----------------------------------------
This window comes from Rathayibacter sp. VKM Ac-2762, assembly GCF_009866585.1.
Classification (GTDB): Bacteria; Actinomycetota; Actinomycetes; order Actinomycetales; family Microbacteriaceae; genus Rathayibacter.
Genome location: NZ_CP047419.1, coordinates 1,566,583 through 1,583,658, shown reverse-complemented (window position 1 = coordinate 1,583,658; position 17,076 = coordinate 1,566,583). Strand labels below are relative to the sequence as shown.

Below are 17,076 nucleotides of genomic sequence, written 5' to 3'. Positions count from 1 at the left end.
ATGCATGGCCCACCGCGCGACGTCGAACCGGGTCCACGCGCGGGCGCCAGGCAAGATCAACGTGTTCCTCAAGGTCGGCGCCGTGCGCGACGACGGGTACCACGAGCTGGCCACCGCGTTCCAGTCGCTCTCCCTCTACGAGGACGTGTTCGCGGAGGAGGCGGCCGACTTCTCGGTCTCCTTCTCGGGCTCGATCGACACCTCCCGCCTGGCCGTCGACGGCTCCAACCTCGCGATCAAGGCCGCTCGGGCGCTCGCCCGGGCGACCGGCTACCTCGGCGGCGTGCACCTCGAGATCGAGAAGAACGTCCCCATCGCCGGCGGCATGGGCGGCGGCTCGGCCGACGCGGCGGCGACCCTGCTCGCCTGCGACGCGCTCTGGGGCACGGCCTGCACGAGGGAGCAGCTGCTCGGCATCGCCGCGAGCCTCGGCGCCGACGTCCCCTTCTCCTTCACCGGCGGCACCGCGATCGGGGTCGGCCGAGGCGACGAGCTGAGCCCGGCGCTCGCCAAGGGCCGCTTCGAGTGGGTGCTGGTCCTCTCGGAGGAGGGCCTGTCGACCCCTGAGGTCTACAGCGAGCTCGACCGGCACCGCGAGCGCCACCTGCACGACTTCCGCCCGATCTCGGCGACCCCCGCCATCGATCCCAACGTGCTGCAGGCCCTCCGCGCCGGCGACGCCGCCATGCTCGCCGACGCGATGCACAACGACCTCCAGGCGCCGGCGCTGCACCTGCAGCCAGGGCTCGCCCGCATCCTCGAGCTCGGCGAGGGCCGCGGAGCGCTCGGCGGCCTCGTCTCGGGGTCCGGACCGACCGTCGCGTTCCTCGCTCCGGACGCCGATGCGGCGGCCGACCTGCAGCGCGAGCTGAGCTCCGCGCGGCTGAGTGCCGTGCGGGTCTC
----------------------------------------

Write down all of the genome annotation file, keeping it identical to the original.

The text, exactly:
This window comes from Rathayibacter sp. VKM Ac-2762, assembly GCF_009866585.1.
Classification (GTDB): Bacteria; Actinomycetota; Actinomycetes; order Actinomycetales; family Microbacteriaceae; genus Rathayibacter.
Genome location: NZ_CP047419.1, coordinates 1,566,583 through 1,583,658, shown reverse-complemented (window position 1 = coordinate 1,583,658; position 17,076 = coordinate 1,566,583). Strand labels below are relative to the sequence as shown.

Below are 17,076 nucleotides of genomic sequence, written 5' to 3'. Positions count from 1 at the left end.
ATGCATGGCCCACCGCGCGACGTCGAACCGGGTCCACGCGCGGGCGCCAGGCAAGATCAACGTGTTCCTCAAGGTCGGCGCCGTGCGCGACGACGGGTACCACGAGCTGGCCACCGCGTTCCAGTCGCTCTCCCTCTACGAGGACGTGTTCGCGGAGGAGGCGGCCGACTTCTCGGTCTCCTTCTCGGGCTCGATCGACACCTCCCGCCTGGCCGTCGACGGCTCCAACCTCGCGATCAAGGCCGCTCGGGCGCTCGCCCGGGCGACCGGCTACCTCGGCGGCGTGCACCTCGAGATCGAGAAGAACGTCCCCATCGCCGGCGGCATGGGCGGCGGCTCGGCCGACGCGGCGGCGACCCTGCTCGCCTGCGACGCGCTCTGGGGCACGGCCTGCACGAGGGAGCAGCTGCTCGGCATCGCCGCGAGCCTCGGCGCCGACGTCCCCTTCTCCTTCACCGGCGGCACCGCGATCGGGGTCGGCCGAGGCGACGAGCTGAGCCCGGCGCTCGCCAAGGGCCGCTTCGAGTGGGTGCTGGTCCTCTCGGAGGAGGGCCTGTCGACCCCTGAGGTCTACAGCGAGCTCGACCGGCACCGCGAGCGCCACCTGCACGACTTCCGCCCGATCTCGGCGACCCCCGCCATCGATCCCAACGTGCTGCAGGCCCTCCGCGCCGGCGACGCCGCCATGCTCGCCGACGCGATGCACAACGACCTCCAGGCGCCGGCGCTGCACCTGCAGCCAGGGCTCGCCCGCATCCTCGAGCTCGGCGAGGGCCGCGGAGCGCTCGGCGGCCTCGTCTCGGGGTCCGGACCGACCGTCGCGTTCCTCGCTCCGGACGCCGATGCGGCGGCCGACCTGCAGCGCGAGCTGAGCTCCGCGCGGCTGAGTGCCGTGCGGGTCTC